New climate modeling research from the Carnegie Institution and Lawrence Livermore National Laboratory shows that northern temperate forests (top) may contribute to global warming, while tropical forests (bottom) can help keep global temperatures cool. (Image courtesy of Carnegie Institution)

The researchers used complex climate modeling software to simulate changes in forest cover and then examined the effects on global climate. Their results were surprising. “We were hoping to find that growing forests in the United States would help slow global warming,” Caldeira said. “But if we are not careful, growing forests could make global warming even worse.”

The researchers found that while tropical forests help keep Earth cool by evaporating a great deal of water, northern forests tend to warm the Earth because they absorb a lot of sunlight without losing much moisture.
(6 December 2005)


Efficiency, intensity, and getting from here to there

Jamais Cascio, WorldChanging
Carbon dioxide output from the United States will peak and then begin to fall in just a few years, according to the numbers derived by John Whitehead at the Environmental Economics blog. The reason is that carbon intensity -- the amount of carbon produced per dollar of GDP -- is dropping at a rate faster than GDP is growing. At the current pace of intensity reduction, CO2 output in the US will peak in 2008, and begin a gradual decline thereafter. ...

This is good news for a number of reasons, not least that it suggests that the current biggest contributor to the greenhouse effect could, with a bit more effort, achieve a far more dramatic reduction in CO2. How to do this is a mainstay of discussion at WorldChanging; what I'd like to do here is look at some of the numbers underlying these options.
(7 December 2005)


WWF Report: 2005 will be hottest, stormiest

Phil Couvrette, Associated Press via ABC News
MONTREAL — This year is likely to go down as the hottest, stormiest and driest ever, making a strong case for the urgent need to combat global warming, a report released Tuesday at the U.N. Climate Change Conference said.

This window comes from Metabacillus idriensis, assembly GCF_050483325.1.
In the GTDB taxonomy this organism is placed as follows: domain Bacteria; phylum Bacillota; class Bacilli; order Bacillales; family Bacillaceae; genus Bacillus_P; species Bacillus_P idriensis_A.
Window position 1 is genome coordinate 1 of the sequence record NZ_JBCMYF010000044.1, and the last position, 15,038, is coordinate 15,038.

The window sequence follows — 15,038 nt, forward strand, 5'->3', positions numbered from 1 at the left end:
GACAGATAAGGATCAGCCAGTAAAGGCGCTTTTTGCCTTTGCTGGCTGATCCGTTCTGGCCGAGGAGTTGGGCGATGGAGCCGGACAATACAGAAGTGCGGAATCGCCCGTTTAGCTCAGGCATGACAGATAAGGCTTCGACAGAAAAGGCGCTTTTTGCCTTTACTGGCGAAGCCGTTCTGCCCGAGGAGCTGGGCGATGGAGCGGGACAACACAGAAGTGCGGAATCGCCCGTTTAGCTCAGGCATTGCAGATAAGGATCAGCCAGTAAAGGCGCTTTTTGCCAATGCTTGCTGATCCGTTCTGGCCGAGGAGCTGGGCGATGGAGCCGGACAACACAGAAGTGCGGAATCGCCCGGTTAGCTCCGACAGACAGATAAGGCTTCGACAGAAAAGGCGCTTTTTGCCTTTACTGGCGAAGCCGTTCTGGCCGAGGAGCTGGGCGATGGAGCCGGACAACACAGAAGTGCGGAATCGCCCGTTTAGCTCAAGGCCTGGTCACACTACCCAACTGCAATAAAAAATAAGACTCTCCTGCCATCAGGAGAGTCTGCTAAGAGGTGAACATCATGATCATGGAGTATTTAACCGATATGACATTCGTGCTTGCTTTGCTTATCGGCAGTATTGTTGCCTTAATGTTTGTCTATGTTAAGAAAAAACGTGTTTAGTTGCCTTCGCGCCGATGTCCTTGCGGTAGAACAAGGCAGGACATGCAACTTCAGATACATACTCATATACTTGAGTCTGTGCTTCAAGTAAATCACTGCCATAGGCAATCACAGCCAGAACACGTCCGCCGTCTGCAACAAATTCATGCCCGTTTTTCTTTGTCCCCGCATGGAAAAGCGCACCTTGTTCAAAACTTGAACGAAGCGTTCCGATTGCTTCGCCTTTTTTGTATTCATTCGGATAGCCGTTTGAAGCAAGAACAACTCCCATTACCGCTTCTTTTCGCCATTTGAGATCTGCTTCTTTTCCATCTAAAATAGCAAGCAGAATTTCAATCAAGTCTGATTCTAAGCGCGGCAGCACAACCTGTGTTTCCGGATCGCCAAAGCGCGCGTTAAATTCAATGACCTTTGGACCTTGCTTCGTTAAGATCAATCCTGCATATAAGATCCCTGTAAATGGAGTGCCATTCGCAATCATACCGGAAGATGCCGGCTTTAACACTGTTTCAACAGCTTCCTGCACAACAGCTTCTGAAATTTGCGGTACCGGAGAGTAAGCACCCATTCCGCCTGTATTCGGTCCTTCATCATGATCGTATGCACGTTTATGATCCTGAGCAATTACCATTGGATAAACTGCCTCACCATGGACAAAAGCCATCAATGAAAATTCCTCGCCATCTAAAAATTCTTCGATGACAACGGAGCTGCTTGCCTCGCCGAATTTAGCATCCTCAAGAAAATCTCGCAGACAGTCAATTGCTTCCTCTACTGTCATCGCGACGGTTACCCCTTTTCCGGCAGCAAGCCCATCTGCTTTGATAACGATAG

The year 2005, the World Wildlife Fund said, is shaping up as the worst for extreme weather, with the hottest temperatures, most Arctic melting, worst Atlantic hurricane season and warmest Caribbean waters.

It's also been the driest year in decades in the Amazon, where a drought may surpass anything in the past century, said the report by international environmental group.
(6 December 2005)


Scientist hopes for CO2 storage

BBC
Mankind's only hope of staving off catastrophic climate change is burying CO2 emissions underground, says the UK's chief scientist.

Sir David King told the BBC carbon capture and storage technology was the only way forward as China and India would inevitably burn their cheap coal. his would be disastrous unless they were persuaded to put CO2 from power stations into porous rocks, he said.

It is thought carbon capture and storage would add 10-15% to fuel bills. The process is currently being developed by an international consortium of energy firms. It involves removing carbon dioxide from emissions by one of three scientific methods.

The carbon dioxide is then pumped at pressure into porous rocks, where it is expected to stay for 1,000 years or more. By then it is anticipated that carbon-free energy sources will have been developed.

Professor King has often spoken of his deep concerns about climate change and has warned of a catastrophe if we keep emitting carbon at current levels. By 2030, China's CO2 emissions from coal use alone are expected to have doubled.
(6 December 2005)